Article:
By Katie Zakrzewski
CCL’s Conservative Conference on March 29 and 30 succeeded in uniting right-leaning climate advocates in D.C. and taught 85 volunteers about the importance of right-wing participation in the climate movement.
In the weeks leading up to the conference, Nate Abercrombie, the Conservative Outreach Coordinator for CCL, went on a radio and television media tour to spread the word about the conservative-focused climate event, appearing on WKBW7, WUSA9, and WDVM.
(CCL Executive Director Madeleine Para and RepublicEn Executive Director Bob Inglis)
“This conference was a wonderful opportunity to connect with old and new faces, including people we hadn’t seen since the beginning of the COVID-19 pandemic,” shares CCL Executive Director Madeleine Para. “I think this conference also serves as a reminder that the environment and climate change are very much on the minds of conservatives of all ages.”
(Craig Preston, Chair of CCL’s Conservative Caucus)
“The dual efforts of the CCL staff and the Conservative Caucus Action Team produced an amazing event. We discussed needs for faster innovation via streamlined permitting processes, a broader view of our clean energy future, with new nuclear on the table,” said Craig Preston, Chair of CCL’s Conservative Caucus. “Voices spoke, and voices were heard from the many stakeholders in the emission reduction movement. I was glad to attend, participate, and am ready for more dialogue so we get the robust enduring bipartisan legislation needed ASAP.”
The event featured speakers such as Rep. Nancy Mace (SC-01), Rep. Young Kim (CA-39), Rep. John Curtis (UT-03), Rep. Mariannette Miller-Meeks (IA-02), Rep. Trey Hollingsworth (IN-09), and Executive Director of RepublicEN Bob Inglis. Alaska Senator Lisa Murkowski recorded a video message for the attendees, as well.
The speakers delivered messages about the history of conservatives in conservation, as well as how U.S. jobs, business, and health are impacted by climate change and can benefit from market-driven solutions. The second day of the conference taught volunteers how to be conservative climate leaders in D.C. and locally.
(U.S. Representative John Curtis (R-UT-03))
“When I came to Congress, I did not have my climate feet underneath me. And the CCL in Utah reached out to me. The very first thing we did was take a 12-hour hike together. It kicked off well, but there was no judgment, there was no criticism, there was only encouragement and explanation and understanding. So let me just say that one of the reasons I’m here, I do what I do, is because of my relationship with CCL Utah,” shared Rep. John Curtis (R-UT-03). “I know my fellow conservatives, I know my fellow Republicans, care deeply about this earth, but they’re being painted and branded as if they don’t care, as if they somehow deny the science. There are some of them in that category, but not the vast majority.”
(U.S. Representative Young Kim (R-CA-39))
Rep. Young Kim (R-CA-39) echoed these sentiments. “Protecting our environment shouldn’t be controversial. This is something both sides of the aisle must come together on. We all know that the climate is changing, and that it’s time to seek innovative and clean energy solutions to lower emissions.”
Rep. Trey Hollingsworth (R-IN-09) talked about the impact of climate change on the agriculture industry. “This is an important issue to me. Where I go all the way across the district, I hear about this from a wide variety of people, whether it’s from those in the agricultural community back in Indiana, students at Indiana University, or even senior citizens worried about what they’re going to leave to their grandkids or their great grandkids. This cuts across all demographics, all income groups, all occupations, and I’m really excited to see that broad swath of people represented here and talking about these issues.”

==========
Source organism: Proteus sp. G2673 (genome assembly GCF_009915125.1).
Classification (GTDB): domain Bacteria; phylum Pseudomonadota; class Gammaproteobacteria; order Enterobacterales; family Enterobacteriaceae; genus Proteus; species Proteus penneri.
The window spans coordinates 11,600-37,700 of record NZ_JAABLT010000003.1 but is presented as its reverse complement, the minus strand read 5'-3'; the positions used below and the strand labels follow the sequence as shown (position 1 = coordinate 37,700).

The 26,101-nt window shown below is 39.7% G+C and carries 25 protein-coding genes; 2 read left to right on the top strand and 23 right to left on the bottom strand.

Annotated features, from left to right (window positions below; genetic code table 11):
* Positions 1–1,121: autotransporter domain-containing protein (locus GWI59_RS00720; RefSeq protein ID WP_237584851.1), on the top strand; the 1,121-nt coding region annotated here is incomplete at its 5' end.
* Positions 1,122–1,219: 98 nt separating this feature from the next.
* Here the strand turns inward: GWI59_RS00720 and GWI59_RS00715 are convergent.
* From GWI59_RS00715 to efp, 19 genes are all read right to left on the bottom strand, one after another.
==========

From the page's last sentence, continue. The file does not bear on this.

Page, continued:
(U.S. Representative Nancy Mace (R-SC-01))
Rep. Nancy Mace (R-SC-01) discussed the importance of advocacy work and contacting your politicians. “I ask for this report every day — who’s calling? What are they calling about? What are the emails? We track everything in a report. […] Knowing what people care about and where they stand on an issue is also very important. Those phone calls, those emails, those letters, they do make a real difference. So that advocacy work is important.”
Rep. Mariannette Miller-Meeks (R-IA-02) established the importance of American leadership on the issue of climate. “Do you believe in climate change? That’s the wrong question to ask. The right question to ask is what can we do to have a cleaner environment, a healthier environment, and one that transitions us to cleaner energy sources, less carbon exposure, but doesn’t do it in a way that hampers us economically and makes us uncompetitive globally. That’s the answer, to me. That’s the question we should be asking.”
“All of us can agree that America should be leading on this issue. This is an issue that we should lead on, that we should not follow on,” she added. “I don’t believe that our response to climate and climate solutions have to compromise our economy or our energy independence.”
The conference had over 85 attendees, who explored breakout rooms for conservatives over and under 40, as well as panels from young conservatives and panels about the role of business and economics.
(Nate Abercrombie, Conservative Outreach Coordinator for CCL)
“Drew and I are beyond thrilled with all of the positive feedback we’ve received from the conference’s attendees,” Nate Abercrombie says. We’re hoping this event will energize volunteers’ conservative outreach and engagement efforts through 2022 and beyond.”
(Drew Eyerly, CCL’s Conservative Outreach Director)
Nate shared his final thoughts in reflection after the conference.
If you or a right-leaning friend are interested in joining CCL, check out our conservative opportunities here.